Cake, Membership, and Trinity Western

There was big news recently for both Canadian and American Christians alike. As it happens, both the Supreme Court of Canada and the United States Supreme Court released decisions recently with big implications on religious freedom in both countries. I thought it would be a good idea to comment on these things this week as both countries are celebrating independence, and we have so much else in common.

First, our American brothers and sisters have heard from their highest court on the subject of bakers and wedding cakes. In a not-so-landmark ruling, the court has affirmed, 7-2, that baker, Jack Phillips, is under no legal obligation to bake a cake for an event which he deems to be in conflict with his religious beliefs. For the record, this includes things like obscene cakes and Halloween cakes etc... If you're looking to get totally caught up check out Ed Stetzer's coverage of the ruling here.

Second, we come home to Canada. In late May, only a couple of days before the cake ruling, the Supreme Court of Canada issued a ruling in  Wall v. Judicial Committee of the Highwood Congregation of Jehovah’s Witnesses. Canadian readers may remember the case of the Alberta Jehovah's Witnesses congregation who excommunicated one of their members who then sued the group and claimed that the JW's decision to "disfellowship" him would cause him to lose most of his business. The case eventually made its way to the Supreme Court of Canada while churches, especially those who practice some form of church discipline, looked on with great interest. 

When the decision came out, a unanimous rejection of the court's jurisdiction to meddle in church affairs when it comes to discipline, churches rejoiced. Not only was this the best outcome for our cause, it was unanimous. For the interested, Joshua Tong wrote a great piece for TGC Canadaexplaining the decision in greater detail.

Though many of my fellow theological conservatives were surprised by these decisions, I have to admit I wasn't. (I was surprised the Canadian one was unanimous, but not of the result in general) I wasn't surprised because *Spoiler Alert*  as much as some within evangelicalism want to believe it, we aren't being persecuted, and we aren't being oppressed.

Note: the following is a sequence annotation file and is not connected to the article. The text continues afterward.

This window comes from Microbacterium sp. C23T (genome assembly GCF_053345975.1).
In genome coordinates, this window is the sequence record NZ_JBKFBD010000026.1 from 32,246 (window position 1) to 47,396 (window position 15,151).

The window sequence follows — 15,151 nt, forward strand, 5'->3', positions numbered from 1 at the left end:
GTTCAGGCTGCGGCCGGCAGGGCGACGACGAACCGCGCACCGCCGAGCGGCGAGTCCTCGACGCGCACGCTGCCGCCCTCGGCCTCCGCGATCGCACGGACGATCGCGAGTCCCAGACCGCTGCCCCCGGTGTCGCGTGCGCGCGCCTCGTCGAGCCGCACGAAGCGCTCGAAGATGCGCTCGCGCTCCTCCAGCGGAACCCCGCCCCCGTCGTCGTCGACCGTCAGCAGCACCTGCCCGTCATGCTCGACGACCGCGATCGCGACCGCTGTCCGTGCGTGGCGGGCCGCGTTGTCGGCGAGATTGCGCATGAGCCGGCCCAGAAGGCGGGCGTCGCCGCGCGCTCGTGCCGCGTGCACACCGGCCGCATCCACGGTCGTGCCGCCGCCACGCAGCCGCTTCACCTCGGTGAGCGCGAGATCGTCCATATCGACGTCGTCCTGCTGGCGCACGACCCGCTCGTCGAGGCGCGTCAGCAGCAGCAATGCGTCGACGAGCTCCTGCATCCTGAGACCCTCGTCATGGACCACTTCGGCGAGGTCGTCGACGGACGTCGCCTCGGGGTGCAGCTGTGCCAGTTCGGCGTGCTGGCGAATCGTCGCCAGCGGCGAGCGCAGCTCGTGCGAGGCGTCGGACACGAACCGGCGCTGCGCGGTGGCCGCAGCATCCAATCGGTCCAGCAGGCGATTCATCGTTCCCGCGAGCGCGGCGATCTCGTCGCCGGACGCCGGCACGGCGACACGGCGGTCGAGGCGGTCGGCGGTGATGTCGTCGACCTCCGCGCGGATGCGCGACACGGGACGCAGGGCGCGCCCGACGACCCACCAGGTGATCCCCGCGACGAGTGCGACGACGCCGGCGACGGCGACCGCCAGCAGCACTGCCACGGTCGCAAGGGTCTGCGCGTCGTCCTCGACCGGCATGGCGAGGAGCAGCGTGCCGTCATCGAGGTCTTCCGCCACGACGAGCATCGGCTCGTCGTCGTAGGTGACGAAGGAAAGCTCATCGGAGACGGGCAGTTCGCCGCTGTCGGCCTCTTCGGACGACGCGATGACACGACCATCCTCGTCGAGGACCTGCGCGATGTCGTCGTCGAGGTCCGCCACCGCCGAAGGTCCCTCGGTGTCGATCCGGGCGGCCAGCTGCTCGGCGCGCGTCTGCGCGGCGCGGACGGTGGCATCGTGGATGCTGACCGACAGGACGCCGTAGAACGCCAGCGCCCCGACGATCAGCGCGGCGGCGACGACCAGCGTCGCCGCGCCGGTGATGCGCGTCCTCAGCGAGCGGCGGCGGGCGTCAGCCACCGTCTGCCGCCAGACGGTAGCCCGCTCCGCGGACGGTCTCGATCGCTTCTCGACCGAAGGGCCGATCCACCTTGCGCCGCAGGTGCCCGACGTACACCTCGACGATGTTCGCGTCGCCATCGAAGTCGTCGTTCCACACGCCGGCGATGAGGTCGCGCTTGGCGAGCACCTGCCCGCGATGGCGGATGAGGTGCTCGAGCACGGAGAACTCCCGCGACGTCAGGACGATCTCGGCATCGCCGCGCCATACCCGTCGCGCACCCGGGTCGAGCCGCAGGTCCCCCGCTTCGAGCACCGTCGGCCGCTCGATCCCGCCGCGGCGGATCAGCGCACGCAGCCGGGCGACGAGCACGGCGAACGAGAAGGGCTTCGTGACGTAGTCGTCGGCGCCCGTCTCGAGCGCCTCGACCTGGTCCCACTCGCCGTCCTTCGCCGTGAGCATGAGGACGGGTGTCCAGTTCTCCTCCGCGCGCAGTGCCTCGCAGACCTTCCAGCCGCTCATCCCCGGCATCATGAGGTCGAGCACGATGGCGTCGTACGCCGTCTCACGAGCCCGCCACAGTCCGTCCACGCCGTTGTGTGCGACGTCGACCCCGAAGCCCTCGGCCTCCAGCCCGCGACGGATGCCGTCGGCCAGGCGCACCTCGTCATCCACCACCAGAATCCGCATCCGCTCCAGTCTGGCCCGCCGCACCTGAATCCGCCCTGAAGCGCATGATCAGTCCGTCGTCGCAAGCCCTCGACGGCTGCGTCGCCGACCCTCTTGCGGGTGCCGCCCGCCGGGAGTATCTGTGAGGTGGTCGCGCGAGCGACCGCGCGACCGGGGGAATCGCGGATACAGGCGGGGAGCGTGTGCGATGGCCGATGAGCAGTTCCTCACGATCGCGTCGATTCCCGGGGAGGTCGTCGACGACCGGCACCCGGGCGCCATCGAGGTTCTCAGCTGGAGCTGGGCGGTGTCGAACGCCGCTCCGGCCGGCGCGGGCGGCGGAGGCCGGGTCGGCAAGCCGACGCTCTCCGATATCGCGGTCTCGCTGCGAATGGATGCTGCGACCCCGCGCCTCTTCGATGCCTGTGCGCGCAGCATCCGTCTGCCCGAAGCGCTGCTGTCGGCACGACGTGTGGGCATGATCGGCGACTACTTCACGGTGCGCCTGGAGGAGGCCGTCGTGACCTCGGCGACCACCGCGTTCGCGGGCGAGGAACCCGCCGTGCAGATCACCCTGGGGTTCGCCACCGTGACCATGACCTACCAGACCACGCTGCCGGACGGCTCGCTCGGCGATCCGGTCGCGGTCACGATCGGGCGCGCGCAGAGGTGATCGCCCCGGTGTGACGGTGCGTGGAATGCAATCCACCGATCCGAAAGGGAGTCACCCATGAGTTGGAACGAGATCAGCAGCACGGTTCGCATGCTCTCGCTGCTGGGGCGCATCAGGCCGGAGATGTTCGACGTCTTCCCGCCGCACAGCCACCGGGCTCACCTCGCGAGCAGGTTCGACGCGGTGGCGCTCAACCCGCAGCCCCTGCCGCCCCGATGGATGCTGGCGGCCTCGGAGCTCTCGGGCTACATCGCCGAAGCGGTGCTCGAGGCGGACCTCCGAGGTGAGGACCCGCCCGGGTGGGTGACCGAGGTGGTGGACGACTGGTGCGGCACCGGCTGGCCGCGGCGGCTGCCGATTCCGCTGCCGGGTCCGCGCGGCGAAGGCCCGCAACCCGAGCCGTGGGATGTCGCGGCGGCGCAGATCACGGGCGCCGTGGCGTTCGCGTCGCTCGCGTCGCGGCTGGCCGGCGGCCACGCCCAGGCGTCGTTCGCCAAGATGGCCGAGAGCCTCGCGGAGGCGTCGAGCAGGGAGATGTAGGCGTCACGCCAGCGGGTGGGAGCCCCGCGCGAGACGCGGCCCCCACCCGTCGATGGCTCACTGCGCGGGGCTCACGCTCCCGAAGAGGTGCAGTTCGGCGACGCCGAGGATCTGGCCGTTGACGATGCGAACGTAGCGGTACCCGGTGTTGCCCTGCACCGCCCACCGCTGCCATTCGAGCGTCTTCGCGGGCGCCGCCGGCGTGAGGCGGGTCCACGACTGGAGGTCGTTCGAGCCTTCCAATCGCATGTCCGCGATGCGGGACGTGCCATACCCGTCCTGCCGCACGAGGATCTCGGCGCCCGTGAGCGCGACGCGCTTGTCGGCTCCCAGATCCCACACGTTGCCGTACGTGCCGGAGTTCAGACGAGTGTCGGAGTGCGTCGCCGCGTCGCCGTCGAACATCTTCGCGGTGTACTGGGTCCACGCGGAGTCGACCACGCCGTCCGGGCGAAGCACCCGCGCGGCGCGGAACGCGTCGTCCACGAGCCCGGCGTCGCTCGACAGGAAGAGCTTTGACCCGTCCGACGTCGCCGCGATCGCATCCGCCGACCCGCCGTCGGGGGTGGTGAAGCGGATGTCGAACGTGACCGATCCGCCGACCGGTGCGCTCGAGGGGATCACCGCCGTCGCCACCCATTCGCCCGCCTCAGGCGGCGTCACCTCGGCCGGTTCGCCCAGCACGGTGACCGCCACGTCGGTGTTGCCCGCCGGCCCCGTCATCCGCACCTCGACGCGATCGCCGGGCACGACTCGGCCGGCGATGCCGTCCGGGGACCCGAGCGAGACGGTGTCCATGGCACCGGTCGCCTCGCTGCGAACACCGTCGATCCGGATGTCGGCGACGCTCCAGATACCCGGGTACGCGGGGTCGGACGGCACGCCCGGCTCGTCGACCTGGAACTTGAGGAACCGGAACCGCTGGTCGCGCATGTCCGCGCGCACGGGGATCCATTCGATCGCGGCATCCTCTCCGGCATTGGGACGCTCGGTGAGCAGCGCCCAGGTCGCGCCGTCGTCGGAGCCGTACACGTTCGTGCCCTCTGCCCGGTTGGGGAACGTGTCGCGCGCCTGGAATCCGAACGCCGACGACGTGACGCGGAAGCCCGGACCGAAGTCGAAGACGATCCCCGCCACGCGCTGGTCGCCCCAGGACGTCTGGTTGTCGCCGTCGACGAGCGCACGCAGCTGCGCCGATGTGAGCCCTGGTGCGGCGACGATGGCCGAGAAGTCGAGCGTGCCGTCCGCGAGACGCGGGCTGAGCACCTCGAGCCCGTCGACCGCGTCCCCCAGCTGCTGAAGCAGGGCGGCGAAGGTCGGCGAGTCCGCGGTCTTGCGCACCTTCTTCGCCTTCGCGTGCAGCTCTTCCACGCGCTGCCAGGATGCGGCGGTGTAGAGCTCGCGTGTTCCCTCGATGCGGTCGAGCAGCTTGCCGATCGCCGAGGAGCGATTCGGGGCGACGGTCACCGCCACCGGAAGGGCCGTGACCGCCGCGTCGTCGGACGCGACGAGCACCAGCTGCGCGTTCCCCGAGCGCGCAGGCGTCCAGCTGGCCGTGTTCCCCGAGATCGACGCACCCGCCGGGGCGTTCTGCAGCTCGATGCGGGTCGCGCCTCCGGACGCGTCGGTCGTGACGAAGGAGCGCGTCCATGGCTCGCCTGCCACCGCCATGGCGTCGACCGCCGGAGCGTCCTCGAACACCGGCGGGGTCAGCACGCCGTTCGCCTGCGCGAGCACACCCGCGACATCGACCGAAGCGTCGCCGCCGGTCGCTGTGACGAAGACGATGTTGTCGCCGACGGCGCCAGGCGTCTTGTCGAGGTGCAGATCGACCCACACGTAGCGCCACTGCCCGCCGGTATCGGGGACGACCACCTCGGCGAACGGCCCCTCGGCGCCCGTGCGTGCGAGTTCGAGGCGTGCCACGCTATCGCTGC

While I was writing this, the SCC also rendered judgement on Trinity Western’s case where the decision was that the BC and Ontario Law Societies indeed have the power to deny approval to Trinity Western’s law school that would have required students to follow a code of conduct which restricts, among other things, all premarital sexual behaviour. So what about now Kevin!? Are we being oppressed now?

Still no.


I must admit, I wasn’t tremendously surprised by any of these results. I’ve written before on how Christians ought behave when they are working in the secular sphere and encounter these situations. I believe Christians ought simply perform their duties and allow other people to live their lives while looking for opportunities to share the gospel and being ready to give an answer and Peter instructed us in his letter to believers.

We are living in a post-Christian, highly polarized, post-truth culture. That's just the reality at this point. I'm not saying that many Christian truths, beliefs and convictions aren't being challenged, of course they are, Christians value things that many of our friends and neighbours see as quaint and “old fashioned” at best and bigoted and horrible at worst. The difference being found, I believe, in how we express those values. What I am saying is that while we are seeing a loss of cultural prestige and influence, none of this amounts to persecution or oppression. Rather, we are at a critical juncture and our opportunities to preach Christ crucified have only increased. Here’s why:

In the Old Testament, Israel, God’s people, were “set apart”. However, this means so much more that simply acknowledging that they were God’s chosen people and other nations were not. This also means that Israel was ‘different’ than its neighbours. They had practices and followed rules that were often wildly different than their neighbours'. Israel also often found itself occupied and at the mercy of some of these neighbours who found their practices somewhere within that “quaint-horrible” spectrum I mentioned earlier. When these things happened, did the Lord tell Israel to complain that their rights were being infringed upon? Far from it! Rather, He said through the prophet Jeremiah: 

“Build houses and live in them; plant gardens and eat their produce. Take wives and have sons and daughters; take wives for your sons, and give your daughters in marriage, that they may bear sons and daughters; multiply there, and do not decrease. But seek the welfare of the city where I have sent you into exile, and pray to the Lord on its behalf, for in its welfare you will find your welfare.”
-Jer 29:5-7

We have the same imperative. Live and do good in the place we are, be set apart, live our own lives as exiles away from home in a culture different than our own. Praying for and hoping for its good, yes, but above all, sharing the gospel with people, and see them saved, rather than wasting time trying to shape a culture into our image of Christianity.

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